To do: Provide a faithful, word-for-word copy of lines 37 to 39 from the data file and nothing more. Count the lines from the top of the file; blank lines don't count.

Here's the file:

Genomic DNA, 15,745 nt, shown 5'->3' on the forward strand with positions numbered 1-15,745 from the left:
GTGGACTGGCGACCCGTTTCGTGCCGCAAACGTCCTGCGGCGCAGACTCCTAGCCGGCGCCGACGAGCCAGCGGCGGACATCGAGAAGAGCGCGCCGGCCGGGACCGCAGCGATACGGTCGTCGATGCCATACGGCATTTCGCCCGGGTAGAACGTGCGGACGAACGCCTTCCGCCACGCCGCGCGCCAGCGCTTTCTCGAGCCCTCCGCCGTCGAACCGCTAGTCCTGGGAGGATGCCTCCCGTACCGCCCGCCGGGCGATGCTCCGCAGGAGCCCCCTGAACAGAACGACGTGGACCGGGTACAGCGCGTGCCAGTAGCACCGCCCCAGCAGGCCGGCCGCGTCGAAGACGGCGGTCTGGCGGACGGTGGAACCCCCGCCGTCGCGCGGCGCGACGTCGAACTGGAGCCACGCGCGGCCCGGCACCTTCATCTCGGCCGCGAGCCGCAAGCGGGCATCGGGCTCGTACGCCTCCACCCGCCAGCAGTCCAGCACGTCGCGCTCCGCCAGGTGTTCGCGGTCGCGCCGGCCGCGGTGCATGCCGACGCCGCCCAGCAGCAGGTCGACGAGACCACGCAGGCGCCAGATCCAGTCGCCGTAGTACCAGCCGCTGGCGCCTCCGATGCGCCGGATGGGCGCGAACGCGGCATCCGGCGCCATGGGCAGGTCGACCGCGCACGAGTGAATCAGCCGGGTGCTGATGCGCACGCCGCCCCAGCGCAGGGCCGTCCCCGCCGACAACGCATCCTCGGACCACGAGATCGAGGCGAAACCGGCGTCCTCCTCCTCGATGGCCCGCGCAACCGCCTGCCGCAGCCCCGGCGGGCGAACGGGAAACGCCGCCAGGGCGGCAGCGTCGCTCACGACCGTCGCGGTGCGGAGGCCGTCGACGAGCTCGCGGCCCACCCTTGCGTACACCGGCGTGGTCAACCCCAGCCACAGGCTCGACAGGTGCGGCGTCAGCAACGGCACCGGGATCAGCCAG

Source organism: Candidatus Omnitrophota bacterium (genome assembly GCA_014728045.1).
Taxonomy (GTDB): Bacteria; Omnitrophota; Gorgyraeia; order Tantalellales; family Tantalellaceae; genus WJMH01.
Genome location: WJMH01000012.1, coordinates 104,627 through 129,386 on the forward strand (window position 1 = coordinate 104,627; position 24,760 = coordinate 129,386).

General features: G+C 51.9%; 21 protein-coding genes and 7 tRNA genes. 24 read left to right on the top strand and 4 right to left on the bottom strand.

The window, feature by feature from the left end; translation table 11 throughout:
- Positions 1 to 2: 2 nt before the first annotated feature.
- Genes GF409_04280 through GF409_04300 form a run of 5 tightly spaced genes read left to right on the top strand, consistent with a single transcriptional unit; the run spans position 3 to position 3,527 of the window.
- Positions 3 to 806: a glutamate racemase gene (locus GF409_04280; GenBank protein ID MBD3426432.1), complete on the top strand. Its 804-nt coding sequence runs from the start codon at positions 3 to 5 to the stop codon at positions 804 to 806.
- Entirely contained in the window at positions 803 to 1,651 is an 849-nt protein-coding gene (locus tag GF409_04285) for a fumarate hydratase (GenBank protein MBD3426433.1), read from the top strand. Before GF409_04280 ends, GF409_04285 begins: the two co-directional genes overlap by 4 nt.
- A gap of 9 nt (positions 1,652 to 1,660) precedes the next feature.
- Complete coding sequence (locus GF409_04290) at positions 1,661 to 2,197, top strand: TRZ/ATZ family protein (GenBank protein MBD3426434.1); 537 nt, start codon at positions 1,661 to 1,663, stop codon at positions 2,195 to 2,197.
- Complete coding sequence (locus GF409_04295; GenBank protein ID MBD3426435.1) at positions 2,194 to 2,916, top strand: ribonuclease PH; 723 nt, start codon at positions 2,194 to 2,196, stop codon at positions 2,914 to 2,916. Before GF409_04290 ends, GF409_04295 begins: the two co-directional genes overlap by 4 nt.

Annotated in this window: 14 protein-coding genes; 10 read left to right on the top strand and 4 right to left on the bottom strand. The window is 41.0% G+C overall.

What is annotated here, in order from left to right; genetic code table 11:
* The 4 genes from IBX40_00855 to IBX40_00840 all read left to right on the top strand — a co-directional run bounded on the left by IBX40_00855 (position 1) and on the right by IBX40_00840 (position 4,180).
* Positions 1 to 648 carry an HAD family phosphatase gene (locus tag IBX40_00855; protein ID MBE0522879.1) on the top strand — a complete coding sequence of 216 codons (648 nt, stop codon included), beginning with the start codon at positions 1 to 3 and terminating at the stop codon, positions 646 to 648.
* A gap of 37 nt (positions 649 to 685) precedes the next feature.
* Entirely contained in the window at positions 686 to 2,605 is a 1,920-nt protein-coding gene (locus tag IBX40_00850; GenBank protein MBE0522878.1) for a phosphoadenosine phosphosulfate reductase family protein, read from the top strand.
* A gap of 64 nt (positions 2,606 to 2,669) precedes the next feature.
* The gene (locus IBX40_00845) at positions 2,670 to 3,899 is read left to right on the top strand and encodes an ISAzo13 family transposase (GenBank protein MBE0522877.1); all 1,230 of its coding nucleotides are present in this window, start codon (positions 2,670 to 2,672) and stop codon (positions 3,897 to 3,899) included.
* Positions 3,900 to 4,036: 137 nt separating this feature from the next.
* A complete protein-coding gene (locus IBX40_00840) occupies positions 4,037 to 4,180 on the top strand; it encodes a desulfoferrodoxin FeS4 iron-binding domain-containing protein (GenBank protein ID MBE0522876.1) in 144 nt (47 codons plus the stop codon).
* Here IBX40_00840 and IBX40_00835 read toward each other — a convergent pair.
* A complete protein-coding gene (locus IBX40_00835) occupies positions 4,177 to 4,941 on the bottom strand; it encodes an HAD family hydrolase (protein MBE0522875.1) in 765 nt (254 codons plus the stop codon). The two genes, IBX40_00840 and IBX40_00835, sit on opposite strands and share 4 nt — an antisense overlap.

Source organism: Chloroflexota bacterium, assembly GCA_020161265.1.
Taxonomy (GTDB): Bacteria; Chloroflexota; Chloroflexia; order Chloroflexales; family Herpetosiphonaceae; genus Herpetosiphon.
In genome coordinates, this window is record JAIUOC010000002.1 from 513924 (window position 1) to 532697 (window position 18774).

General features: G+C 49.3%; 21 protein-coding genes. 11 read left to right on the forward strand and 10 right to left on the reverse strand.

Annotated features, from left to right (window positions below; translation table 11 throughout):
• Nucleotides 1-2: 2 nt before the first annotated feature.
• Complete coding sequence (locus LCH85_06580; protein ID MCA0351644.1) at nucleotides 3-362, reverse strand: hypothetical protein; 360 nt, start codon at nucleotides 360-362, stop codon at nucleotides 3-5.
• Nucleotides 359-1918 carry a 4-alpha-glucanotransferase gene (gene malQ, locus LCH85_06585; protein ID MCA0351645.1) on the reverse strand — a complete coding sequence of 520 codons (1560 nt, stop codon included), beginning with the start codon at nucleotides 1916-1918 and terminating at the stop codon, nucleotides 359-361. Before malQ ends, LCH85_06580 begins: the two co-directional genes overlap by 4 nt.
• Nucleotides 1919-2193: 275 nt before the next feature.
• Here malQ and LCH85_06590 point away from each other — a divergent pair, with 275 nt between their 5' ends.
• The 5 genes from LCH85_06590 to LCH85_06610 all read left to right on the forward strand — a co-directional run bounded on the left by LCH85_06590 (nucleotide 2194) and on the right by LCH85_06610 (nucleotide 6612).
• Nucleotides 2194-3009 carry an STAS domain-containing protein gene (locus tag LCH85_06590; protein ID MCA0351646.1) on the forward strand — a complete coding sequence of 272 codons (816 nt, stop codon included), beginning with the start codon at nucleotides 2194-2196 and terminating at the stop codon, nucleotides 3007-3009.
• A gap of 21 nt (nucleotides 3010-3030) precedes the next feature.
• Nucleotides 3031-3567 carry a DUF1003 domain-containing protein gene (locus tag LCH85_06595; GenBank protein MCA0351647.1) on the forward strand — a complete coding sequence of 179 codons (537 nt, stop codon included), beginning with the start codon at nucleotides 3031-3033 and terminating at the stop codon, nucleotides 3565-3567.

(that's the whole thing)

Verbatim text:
• The 5 genes from LCH85_06590 to LCH85_06610 all read left to right on the forward strand — a co-directional run bounded on the left by LCH85_06590 (nucleotide 2194) and on the right by LCH85_06610 (nucleotide 6612).
• Nucleotides 2194-3009 carry an STAS domain-containing protein gene (locus tag LCH85_06590; protein ID MCA0351646.1) on the forward strand — a complete coding sequence of 272 codons (816 nt, stop codon included), beginning with the start codon at nucleotides 2194-2196 and terminating at the stop codon, nucleotides 3007-3009.
• A gap of 21 nt (nucleotides 3010-3030) precedes the next feature.